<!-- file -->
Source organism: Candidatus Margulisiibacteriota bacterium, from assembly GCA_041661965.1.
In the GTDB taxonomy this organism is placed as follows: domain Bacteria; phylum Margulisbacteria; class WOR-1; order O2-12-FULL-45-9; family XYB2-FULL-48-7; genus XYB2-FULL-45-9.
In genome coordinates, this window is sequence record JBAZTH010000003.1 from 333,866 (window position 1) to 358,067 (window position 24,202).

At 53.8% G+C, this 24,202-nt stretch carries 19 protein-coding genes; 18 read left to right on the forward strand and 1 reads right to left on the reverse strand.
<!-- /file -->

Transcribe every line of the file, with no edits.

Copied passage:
Source organism: Candidatus Margulisiibacteriota bacterium, from assembly GCA_041661965.1.
In the GTDB taxonomy this organism is placed as follows: domain Bacteria; phylum Margulisbacteria; class WOR-1; order O2-12-FULL-45-9; family XYB2-FULL-48-7; genus XYB2-FULL-45-9.
In genome coordinates, this window is sequence record JBAZTH010000003.1 from 333,866 (window position 1) to 358,067 (window position 24,202).

At 53.8% G+C, this 24,202-nt stretch carries 19 protein-coding genes; 18 read left to right on the forward strand and 1 reads right to left on the reverse strand.